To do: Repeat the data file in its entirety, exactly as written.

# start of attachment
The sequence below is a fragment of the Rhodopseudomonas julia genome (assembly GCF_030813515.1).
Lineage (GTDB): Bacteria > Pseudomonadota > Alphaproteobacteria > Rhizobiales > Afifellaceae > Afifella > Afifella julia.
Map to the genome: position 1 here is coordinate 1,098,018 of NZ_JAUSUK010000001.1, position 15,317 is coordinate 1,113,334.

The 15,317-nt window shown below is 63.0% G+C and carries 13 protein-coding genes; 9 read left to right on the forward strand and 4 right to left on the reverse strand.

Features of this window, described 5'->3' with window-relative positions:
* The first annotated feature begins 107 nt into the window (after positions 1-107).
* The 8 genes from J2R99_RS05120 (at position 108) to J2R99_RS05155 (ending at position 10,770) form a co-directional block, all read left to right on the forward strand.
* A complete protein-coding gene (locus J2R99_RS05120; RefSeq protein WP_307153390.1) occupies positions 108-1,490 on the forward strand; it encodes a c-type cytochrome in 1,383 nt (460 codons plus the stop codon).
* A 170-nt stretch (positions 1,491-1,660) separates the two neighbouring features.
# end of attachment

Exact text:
The sequence below is a fragment of the Rhodopseudomonas julia genome (assembly GCF_030813515.1).
Lineage (GTDB): Bacteria > Pseudomonadota > Alphaproteobacteria > Rhizobiales > Afifellaceae > Afifella > Afifella julia.
Map to the genome: position 1 here is coordinate 1,098,018 of NZ_JAUSUK010000001.1, position 15,317 is coordinate 1,113,334.

The 15,317-nt window shown below is 63.0% G+C and carries 13 protein-coding genes; 9 read left to right on the forward strand and 4 right to left on the reverse strand.

Features of this window, described 5'->3' with window-relative positions:
* The first annotated feature begins 107 nt into the window (after positions 1-107).
* The 8 genes from J2R99_RS05120 (at position 108) to J2R99_RS05155 (ending at position 10,770) form a co-directional block, all read left to right on the forward strand.
* A complete protein-coding gene (locus J2R99_RS05120; RefSeq protein WP_307153390.1) occupies positions 108-1,490 on the forward strand; it encodes a c-type cytochrome in 1,383 nt (460 codons plus the stop codon).
* A 170-nt stretch (positions 1,491-1,660) separates the two neighbouring features.